04 May 2022



The parties to the present suit deal in high end luxury jewellery and the plaintiff has filed the suit to restrain the defendants from infringing their trademarks and design. The plaintiff claims that the defendant is infringing its:

  1. trademark ‘SERPENTI’ that is part of four of the plaintiff’s trademarks,
  2. device mark of snakehead, and
  3. design of its wristwatch and bracelet.

The plaintiff held valid and subsisting registrations in the aforementioned marks and logo on the date of judgment.


The plaintiff contended that the mark ‘SERPENTI’ has become ‘indelibly identified’ with their jewellery and that the defendant’s trade dress is deceptively similar to the plaintiff’s. They further claim that the plaintiff’s mark is not hit by the provisions of Section 17 of the Trade Marks Act, 1999 which prohibits an applicant from claiming exclusivity over a part of composite mark if the same has not been separately registered. The plaintiff proposed that the word ‘SERPENTI’ has gained a reputation since the 1940s and constitutes a dominant part of their composite mark, making it eligible to claim infringement. The plaintiff contends that the case is of “idea infringement” by the defendant as the trademark ‘SERPENTI’ is neither common to the trade nor descriptive of the goods it is used for. In respect of logo infringement, the plaintiff contends that is it sufficient to prove infringement, if the defendant’s logo as similar to the plaintiff’s, as a whole.


While denying the Plaintiff’s contentions, the defendant claims that the plaintiff’s trademark is a composite mark and therefore, no exclusivity can be claimed on part of it. They further claim that the plaintiff and defendant’s marks are not phonetically similar and the word ‘SERPENTI’ describes the shape of goods in question and is common to the trade since there are several jewellery manufactures using the form of serpent/snake. The defendant contends that they are not infringing the plaintiff’s design of snakehead since their design is completely different from the plaintiff’s. The defendant also contended that the Delhi High Court did not have territorial jurisdiction to adjudicate the suit.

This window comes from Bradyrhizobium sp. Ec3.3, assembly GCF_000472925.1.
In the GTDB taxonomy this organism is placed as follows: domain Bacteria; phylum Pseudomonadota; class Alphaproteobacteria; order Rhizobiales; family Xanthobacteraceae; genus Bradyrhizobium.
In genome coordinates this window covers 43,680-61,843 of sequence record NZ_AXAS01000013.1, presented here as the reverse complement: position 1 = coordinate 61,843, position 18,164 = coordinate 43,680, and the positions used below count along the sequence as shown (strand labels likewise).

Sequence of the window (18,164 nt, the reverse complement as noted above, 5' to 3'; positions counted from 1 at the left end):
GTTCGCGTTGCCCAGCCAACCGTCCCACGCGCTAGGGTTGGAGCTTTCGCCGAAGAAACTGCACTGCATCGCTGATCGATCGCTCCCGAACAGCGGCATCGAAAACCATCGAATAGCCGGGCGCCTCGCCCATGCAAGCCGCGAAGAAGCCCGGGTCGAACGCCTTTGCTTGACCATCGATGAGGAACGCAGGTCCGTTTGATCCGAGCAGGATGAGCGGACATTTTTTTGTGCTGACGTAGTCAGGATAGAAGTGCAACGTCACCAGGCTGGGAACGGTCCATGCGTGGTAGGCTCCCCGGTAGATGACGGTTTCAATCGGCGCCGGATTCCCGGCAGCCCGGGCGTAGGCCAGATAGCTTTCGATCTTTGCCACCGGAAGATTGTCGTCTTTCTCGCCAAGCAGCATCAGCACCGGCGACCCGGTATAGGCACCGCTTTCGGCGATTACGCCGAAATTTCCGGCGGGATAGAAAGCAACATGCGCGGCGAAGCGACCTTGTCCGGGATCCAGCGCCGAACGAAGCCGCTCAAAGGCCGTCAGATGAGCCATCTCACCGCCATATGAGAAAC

The Hon’ble High Court, issued an interim injunction restraining the defendant and their representatives, agents, heirs, partners, etc. from using the mark ‘SERPENTINE’ in respect of their products and observed the following:

  1. All Courts that have jurisdiction over territories, from which commercial transactions can be concluded across an interactive website, would prima facie have territorial jurisdiction to adjudicate for infringement.
  2. The defendant uses the mark ‘SERPENTINE’ in the same nature of goods and caters to the same class of customers as that of the plaintiff and that there is phonetic similarity between the marks ‘SERPENTI’ and ‘SERPENTINE’.
  3. The plaintiff has coined the mark ‘SERPENTI’, which is fanciful and cannot be claimed to be descriptive in context of bracelets. The bracelets are not common in trade to be manufactured and sold in serpent form and shape.
  4. ‘SERPENTI’ on the basis of reputation, can be treated as the dominant part of the plaintiff’s composite mark and therefore, can make a case of infringement.
  5. There is no infringement of the device mark of snakehead by the defendant since the defendant’s mark is “completely distinct in shape, configuration, contour and even visual appearance” from that of the plaintiff’s.
  6. The design of defendant’s bracelet does not infringe registered design held by the plaintiff in either the bracelet or the wristwatch. Since no averment to passing off has been mentioned in the plaint, there cannot be a case of passing off of the plaintiff’s design.